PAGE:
Just look at this cover. It has a pretty girl and a butterfly. I wonder what this book might be about?
As it turns out it’s about drugs, sex, violence, murders, abortions, prostitution and suicides. Aw, that’s cute. The only thing missing are ponies.
This is how the narrator describes the birth of her little brother:
“I shrugged. Mam’d always slept a lot and I’d never thought much of it. I looked at the baby, his mouth open and tongue wriggling as he screamed. I noticed he used his whole body to cry with. Looking back now, I wonder why the nurses didn’t give him a bit of methadone or summat to help him out but they let him go cold turkey instead. What a way to come into the world. Never stood a chance, our Jon.”
So, Vintage Books dot Co dot Uk, I actually love ya, but this cover is a serious case of false advertising. I know there is this rule in publishing that anything written by a woman needs a cute cover, otherwise other women would panic and wouldn’t buy it, and I know that there technically was a butterfly in the book, but for God’s sake! Alex Wheatle’s books get way better covers and his stuff is not half as grim as ‘The Killing Jar’. Yeah, it’s called ‘the KILLING JAR’. The butterflies on the cover should be DEAD.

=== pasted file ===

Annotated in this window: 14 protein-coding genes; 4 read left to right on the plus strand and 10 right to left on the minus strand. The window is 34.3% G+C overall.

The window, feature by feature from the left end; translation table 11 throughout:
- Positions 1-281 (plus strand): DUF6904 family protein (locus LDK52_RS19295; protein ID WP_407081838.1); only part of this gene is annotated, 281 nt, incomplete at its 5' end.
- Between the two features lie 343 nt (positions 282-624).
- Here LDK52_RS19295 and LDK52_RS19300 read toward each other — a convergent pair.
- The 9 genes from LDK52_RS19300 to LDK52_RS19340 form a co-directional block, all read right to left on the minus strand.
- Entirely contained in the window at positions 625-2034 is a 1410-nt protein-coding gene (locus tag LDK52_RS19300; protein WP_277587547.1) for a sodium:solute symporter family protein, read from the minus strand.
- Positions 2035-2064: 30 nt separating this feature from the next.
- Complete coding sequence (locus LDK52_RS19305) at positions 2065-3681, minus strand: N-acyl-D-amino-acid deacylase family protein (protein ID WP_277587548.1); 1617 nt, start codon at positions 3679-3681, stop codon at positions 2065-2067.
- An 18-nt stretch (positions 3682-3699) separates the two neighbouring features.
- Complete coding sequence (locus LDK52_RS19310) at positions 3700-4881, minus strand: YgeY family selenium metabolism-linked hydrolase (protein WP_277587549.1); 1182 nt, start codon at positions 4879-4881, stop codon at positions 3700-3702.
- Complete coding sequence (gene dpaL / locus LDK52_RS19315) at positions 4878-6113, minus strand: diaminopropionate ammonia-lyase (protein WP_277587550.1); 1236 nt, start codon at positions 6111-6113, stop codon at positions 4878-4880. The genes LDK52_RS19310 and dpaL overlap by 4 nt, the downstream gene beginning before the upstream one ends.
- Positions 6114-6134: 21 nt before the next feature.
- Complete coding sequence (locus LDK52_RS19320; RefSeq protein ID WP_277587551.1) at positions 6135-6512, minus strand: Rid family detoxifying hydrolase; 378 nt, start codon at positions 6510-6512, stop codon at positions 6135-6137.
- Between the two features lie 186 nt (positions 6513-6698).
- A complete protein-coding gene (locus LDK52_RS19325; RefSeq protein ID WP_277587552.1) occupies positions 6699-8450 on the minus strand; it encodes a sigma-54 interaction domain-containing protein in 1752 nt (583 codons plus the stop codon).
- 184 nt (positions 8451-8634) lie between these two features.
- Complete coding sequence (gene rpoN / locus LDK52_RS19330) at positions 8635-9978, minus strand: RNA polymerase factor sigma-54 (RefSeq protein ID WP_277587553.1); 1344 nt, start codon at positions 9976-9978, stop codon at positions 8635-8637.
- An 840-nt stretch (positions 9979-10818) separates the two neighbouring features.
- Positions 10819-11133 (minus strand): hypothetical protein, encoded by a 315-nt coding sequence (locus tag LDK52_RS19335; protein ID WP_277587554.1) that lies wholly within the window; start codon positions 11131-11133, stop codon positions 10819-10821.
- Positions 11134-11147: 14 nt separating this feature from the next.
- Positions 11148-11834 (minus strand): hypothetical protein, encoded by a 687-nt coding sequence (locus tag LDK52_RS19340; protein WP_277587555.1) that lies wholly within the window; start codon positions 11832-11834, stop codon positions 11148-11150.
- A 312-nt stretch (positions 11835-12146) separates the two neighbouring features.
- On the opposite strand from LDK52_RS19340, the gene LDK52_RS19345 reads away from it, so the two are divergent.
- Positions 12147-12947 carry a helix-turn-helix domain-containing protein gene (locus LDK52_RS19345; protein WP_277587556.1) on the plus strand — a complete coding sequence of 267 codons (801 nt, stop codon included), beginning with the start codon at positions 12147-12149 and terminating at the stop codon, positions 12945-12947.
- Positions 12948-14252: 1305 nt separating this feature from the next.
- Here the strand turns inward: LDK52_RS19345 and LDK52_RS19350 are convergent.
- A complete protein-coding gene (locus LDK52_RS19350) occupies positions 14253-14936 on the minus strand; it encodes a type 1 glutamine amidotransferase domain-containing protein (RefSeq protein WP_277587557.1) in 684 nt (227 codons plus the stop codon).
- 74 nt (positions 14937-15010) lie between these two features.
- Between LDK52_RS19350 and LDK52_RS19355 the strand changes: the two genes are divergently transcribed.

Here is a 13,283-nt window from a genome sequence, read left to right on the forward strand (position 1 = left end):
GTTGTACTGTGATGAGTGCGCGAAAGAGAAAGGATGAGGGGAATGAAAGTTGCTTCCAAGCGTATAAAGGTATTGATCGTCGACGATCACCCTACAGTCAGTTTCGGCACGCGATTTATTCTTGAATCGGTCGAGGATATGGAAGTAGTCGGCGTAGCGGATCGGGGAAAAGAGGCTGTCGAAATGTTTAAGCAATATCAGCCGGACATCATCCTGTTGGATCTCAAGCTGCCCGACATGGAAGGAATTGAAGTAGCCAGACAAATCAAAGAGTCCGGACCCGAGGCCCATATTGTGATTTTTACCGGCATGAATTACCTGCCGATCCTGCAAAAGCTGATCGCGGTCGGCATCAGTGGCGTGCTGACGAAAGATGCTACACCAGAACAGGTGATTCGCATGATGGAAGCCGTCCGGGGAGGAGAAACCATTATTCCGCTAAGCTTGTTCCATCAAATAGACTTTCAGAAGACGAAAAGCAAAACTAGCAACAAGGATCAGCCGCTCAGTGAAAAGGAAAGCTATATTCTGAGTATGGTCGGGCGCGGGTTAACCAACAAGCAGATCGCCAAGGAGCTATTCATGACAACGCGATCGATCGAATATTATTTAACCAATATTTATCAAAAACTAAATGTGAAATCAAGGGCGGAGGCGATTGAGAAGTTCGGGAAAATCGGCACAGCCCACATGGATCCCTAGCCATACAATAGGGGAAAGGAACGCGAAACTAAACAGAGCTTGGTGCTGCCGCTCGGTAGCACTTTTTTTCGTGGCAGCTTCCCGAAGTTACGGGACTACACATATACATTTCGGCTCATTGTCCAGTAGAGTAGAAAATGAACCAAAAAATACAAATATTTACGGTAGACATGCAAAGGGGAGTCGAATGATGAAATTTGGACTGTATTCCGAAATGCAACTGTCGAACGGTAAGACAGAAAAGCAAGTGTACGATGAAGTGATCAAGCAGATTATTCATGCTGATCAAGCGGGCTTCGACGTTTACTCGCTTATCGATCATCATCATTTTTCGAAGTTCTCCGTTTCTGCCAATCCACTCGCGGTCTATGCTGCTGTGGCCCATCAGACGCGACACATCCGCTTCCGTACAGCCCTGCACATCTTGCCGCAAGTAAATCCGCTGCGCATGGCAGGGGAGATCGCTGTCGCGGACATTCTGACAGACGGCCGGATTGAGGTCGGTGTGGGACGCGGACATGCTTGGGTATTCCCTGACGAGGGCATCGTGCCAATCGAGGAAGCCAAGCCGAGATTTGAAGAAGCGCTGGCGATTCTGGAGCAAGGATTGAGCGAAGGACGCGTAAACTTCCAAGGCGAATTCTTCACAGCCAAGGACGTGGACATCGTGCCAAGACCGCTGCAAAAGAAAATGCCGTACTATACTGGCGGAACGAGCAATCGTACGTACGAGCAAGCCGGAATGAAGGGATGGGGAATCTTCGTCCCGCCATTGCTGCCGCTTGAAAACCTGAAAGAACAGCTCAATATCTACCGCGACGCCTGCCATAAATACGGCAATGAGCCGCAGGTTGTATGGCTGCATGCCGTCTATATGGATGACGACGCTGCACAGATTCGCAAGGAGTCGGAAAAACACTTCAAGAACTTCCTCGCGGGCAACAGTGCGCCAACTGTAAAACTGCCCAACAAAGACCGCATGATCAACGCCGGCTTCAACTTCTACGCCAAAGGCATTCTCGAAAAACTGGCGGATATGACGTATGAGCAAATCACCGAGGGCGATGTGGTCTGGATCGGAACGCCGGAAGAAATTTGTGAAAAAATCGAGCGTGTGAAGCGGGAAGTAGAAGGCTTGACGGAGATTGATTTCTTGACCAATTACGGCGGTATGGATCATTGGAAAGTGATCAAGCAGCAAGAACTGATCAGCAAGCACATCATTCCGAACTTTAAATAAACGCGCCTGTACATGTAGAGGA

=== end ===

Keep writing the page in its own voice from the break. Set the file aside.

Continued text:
Ok, rant over. This book was actually quite awesome.
It should be a recommended read for all judgemental people, Tory MPs, Mitt Romney, and everybody else who feels just a little too smug about themselves.
Kerry-Ann, the narrator, is smart, funny, sarcastic, angry, soft, hard, sometimes out of control, just as you have to be to survive on an estate and come out on the right side against all odds.
Nicola Monaghan creates a voice that’s psychologically deep with prose that’s beautiful without compromising the authenticity of the character and which tells a story that will keep you on the edge of your seat.
By the time Kerry-Ann is fourteen, she has already been through things someone her age shouldn’t even watch on tv. And there’s more to come. Don’t get it twisted, though, the book isn’t just some ‘poverty porn’ style piling up of gruesome events to get you teary-eyed. Far from it. It does make you emotional, of course, but more importantly, it makes you understand. Ten points for social determinism.
The downside of reading “The Killing Jar” is that you might want to try ecstasy and start writing ‘could of’ and ‘should of’.
Still, I’d say read it, even you don’t normally go for things with pretty girls and butterflies on the cover.
Here, I have a perfect video for this book: